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Sickel Cell Anemia

Oct 08, 1999 1300 Words
Sickle Cell anemia is a group of inherited red blood cell disorders, or a collection of recessive genetic disorders characterized by a hemoglobin variant called Hb S. Normal red blood cells are round like doughnuts, and they move through small blood tubes in the body to deliver oxygen. Sickle red blood cells become hard, sticky and shaped like sickles used to cut wheat. When these hard and pointed red cells go through the small blood tube, they clog the flow and break apart. This can cause pain, damage and a low blood count, or anemia. There is a substance in the red cell called hemoglobin that carries oxygen inside the cell. One little change in this substance causes the hemoglobin to form long hard rods in the red cell when it gives away oxygen. These rigid rods change the red cell into a sickle shape. <br>

<br>For such a minuscule
mistake, the consequences are tragic. At the time of conception, a person receives one set of genes from the mother and a corresponding set of genes from the father. Sickle cell disease is a condition that is determined by a single pair of genes. The genes are those which control the production of hemoglobin in red cells. It is a member of the globin gene family, a group of genes involved in oxygen transport, and hemoglobin binds oxygen in the lungs and delivers it to the other tissues. Most people have two normal genes for hemoglobin. Some people carry one normal gene and one gene for sickle hemoglobin. This is called "sickle cell trait". <br>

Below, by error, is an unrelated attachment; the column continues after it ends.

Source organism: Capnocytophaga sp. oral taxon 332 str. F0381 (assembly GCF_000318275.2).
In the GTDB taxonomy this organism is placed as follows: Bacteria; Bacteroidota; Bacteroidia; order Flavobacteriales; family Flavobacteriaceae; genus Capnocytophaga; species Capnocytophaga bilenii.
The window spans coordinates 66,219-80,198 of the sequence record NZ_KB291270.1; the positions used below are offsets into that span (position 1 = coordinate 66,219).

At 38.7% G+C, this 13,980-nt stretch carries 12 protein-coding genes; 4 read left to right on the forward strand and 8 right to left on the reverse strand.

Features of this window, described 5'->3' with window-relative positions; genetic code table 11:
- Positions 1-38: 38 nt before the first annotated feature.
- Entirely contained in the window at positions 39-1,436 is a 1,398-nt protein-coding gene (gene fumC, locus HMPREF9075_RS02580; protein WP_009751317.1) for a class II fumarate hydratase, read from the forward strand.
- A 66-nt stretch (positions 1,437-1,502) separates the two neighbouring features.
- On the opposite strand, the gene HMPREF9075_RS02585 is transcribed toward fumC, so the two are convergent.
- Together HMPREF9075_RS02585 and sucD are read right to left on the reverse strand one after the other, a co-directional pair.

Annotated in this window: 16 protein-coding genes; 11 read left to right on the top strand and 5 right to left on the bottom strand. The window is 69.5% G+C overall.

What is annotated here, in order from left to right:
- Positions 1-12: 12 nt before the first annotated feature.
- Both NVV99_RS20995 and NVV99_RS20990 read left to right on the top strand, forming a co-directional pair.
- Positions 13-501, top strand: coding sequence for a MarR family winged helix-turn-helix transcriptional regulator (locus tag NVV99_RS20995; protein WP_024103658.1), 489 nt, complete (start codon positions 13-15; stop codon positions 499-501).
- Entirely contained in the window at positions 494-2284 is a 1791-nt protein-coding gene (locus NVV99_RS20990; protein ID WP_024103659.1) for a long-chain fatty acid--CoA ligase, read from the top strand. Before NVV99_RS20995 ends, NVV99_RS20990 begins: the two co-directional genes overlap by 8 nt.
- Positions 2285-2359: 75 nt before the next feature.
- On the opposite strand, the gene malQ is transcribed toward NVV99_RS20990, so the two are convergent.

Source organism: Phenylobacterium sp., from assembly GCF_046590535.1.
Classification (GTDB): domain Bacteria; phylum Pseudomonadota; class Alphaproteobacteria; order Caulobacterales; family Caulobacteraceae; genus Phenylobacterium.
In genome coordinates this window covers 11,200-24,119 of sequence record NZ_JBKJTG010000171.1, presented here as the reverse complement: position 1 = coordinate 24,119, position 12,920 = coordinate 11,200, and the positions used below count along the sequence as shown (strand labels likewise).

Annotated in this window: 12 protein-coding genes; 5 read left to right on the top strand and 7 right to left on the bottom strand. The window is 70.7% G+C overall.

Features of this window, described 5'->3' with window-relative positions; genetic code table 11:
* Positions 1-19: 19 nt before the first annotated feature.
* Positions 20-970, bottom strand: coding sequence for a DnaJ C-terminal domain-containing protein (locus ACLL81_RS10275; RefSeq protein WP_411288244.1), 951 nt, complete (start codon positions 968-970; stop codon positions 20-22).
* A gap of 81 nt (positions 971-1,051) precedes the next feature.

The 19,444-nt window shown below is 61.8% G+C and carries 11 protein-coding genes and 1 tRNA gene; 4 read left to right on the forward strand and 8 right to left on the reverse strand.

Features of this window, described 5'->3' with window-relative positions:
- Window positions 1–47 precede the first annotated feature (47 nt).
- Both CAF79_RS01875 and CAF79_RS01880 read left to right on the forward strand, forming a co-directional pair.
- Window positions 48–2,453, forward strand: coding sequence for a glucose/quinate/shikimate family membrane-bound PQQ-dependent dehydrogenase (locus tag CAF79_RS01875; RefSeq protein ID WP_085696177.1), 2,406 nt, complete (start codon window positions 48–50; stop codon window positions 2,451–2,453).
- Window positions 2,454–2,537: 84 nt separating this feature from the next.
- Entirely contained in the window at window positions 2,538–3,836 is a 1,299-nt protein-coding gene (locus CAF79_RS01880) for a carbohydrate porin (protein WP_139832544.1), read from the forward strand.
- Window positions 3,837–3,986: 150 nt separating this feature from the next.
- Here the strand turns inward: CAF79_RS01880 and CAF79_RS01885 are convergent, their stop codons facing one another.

<br>These people are normal in almost all respects. Problems from having a single sickle cell gene develop only under very unusual conditions. People who inherit two genes for sickle hemoglobin (one from each parent) have sickle cell disease. It is believed that individuals with African and Mediterranean ancestry have unusually high frequency of sickle cell trait due to the reduced mortality from malaria infections when compared with individuals who do not carry the hemoglobin variant <br>

<br>Red blood cells carrying the abnormal gene (hemoglobin S) travel normally through circulation until they are deoxygenated. When this happens the hemoglobin S molecules form long, rigid rods, causing the normally donut-shaped cells to stiffen and distort into a sickle shape. <br>

<br>These sickle cells have a very hard time moving through the small capillaries. As blood flow slows, the cells lining the vessel walls become sticky, attracting the sickle cells like flypaper and causing massive circulatory gridlock. Although these changes are partly reversible through the normal process of reoxygenation, by the time this reversal takes place much damage has already been done. The spleen, acting as a policeman, traps and destroys many of the abnormal sickle cells, resulting in rapid turnover of red blood cells and chronic anemia. <br>